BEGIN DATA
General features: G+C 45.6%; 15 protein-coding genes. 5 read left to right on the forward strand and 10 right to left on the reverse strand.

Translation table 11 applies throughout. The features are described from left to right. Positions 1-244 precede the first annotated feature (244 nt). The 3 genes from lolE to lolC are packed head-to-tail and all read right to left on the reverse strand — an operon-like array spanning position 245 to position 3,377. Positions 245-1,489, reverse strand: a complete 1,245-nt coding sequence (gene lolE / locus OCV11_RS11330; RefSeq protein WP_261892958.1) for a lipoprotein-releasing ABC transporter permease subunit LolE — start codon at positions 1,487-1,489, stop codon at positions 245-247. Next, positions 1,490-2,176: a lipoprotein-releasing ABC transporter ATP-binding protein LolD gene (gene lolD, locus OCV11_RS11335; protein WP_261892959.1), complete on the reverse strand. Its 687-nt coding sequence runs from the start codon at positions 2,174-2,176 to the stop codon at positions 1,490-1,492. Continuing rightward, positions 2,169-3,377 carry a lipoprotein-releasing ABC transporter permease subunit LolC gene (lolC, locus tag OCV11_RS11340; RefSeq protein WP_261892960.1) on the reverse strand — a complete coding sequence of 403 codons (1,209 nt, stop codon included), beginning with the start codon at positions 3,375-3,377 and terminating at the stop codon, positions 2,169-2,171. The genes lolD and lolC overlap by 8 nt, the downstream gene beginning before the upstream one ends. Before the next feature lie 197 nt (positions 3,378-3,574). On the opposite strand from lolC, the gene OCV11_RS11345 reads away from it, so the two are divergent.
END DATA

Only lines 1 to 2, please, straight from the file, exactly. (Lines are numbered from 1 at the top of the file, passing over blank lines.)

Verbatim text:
General features: G+C 45.6%; 15 protein-coding genes. 5 read left to right on the forward strand and 10 right to left on the reverse strand.

Translation table 11 applies throughout. The features are described from left to right. Positions 1-244 precede the first annotated feature (244 nt). The 3 genes from lolE to lolC are packed head-to-tail and all read right to left on the reverse strand — an operon-like array spanning position 245 to position 3,377. Positions 245-1,489, reverse strand: a complete 1,245-nt coding sequence (gene lolE / locus OCV11_RS11330; RefSeq protein WP_261892958.1) for a lipoprotein-releasing ABC transporter permease subunit LolE — start codon at positions 1,487-1,489, stop codon at positions 245-247. Next, positions 1,490-2,176: a lipoprotein-releasing ABC transporter ATP-binding protein LolD gene (gene lolD, locus OCV11_RS11335; protein WP_261892959.1), complete on the reverse strand. Its 687-nt coding sequence runs from the start codon at positions 2,174-2,176 to the stop codon at positions 1,490-1,492. Continuing rightward, positions 2,169-3,377 carry a lipoprotein-releasing ABC transporter permease subunit LolC gene (lolC, locus tag OCV11_RS11340; RefSeq protein WP_261892960.1) on the reverse strand — a complete coding sequence of 403 codons (1,209 nt, stop codon included), beginning with the start codon at positions 3,375-3,377 and terminating at the stop codon, positions 2,169-2,171. The genes lolD and lolC overlap by 8 nt, the downstream gene beginning before the upstream one ends. Before the next feature lie 197 nt (positions 3,378-3,574). On the opposite strand from lolC, the gene OCV11_RS11345 reads away from it, so the two are divergent.